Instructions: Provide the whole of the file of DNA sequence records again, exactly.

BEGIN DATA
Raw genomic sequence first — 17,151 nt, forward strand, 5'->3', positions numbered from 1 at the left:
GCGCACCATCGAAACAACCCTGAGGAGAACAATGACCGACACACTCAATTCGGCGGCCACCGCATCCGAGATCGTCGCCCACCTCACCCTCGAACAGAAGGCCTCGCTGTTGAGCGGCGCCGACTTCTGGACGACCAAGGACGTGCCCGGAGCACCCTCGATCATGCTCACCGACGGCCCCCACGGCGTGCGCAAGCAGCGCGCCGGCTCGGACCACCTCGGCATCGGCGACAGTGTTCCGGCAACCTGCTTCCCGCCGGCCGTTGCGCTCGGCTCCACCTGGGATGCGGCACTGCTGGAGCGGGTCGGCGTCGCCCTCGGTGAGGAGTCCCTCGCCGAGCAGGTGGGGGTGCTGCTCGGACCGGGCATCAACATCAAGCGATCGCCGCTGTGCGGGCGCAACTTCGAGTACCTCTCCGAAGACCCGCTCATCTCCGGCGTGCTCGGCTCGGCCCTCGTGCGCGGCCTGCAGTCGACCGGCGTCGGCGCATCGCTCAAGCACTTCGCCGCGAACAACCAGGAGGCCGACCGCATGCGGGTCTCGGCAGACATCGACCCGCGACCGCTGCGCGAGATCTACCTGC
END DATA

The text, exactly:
Raw genomic sequence first — 17,151 nt, forward strand, 5'->3', positions numbered from 1 at the left:
GCGCACCATCGAAACAACCCTGAGGAGAACAATGACCGACACACTCAATTCGGCGGCCACCGCATCCGAGATCGTCGCCCACCTCACCCTCGAACAGAAGGCCTCGCTGTTGAGCGGCGCCGACTTCTGGACGACCAAGGACGTGCCCGGAGCACCCTCGATCATGCTCACCGACGGCCCCCACGGCGTGCGCAAGCAGCGCGCCGGCTCGGACCACCTCGGCATCGGCGACAGTGTTCCGGCAACCTGCTTCCCGCCGGCCGTTGCGCTCGGCTCCACCTGGGATGCGGCACTGCTGGAGCGGGTCGGCGTCGCCCTCGGTGAGGAGTCCCTCGCCGAGCAGGTGGGGGTGCTGCTCGGACCGGGCATCAACATCAAGCGATCGCCGCTGTGCGGGCGCAACTTCGAGTACCTCTCCGAAGACCCGCTCATCTCCGGCGTGCTCGGCTCGGCCCTCGTGCGCGGCCTGCAGTCGACCGGCGTCGGCGCATCGCTCAAGCACTTCGCCGCGAACAACCAGGAGGCCGACCGCATGCGGGTCTCGGCAGACATCGACCCGCGACCGCTGCGCGAGATCTACCTGC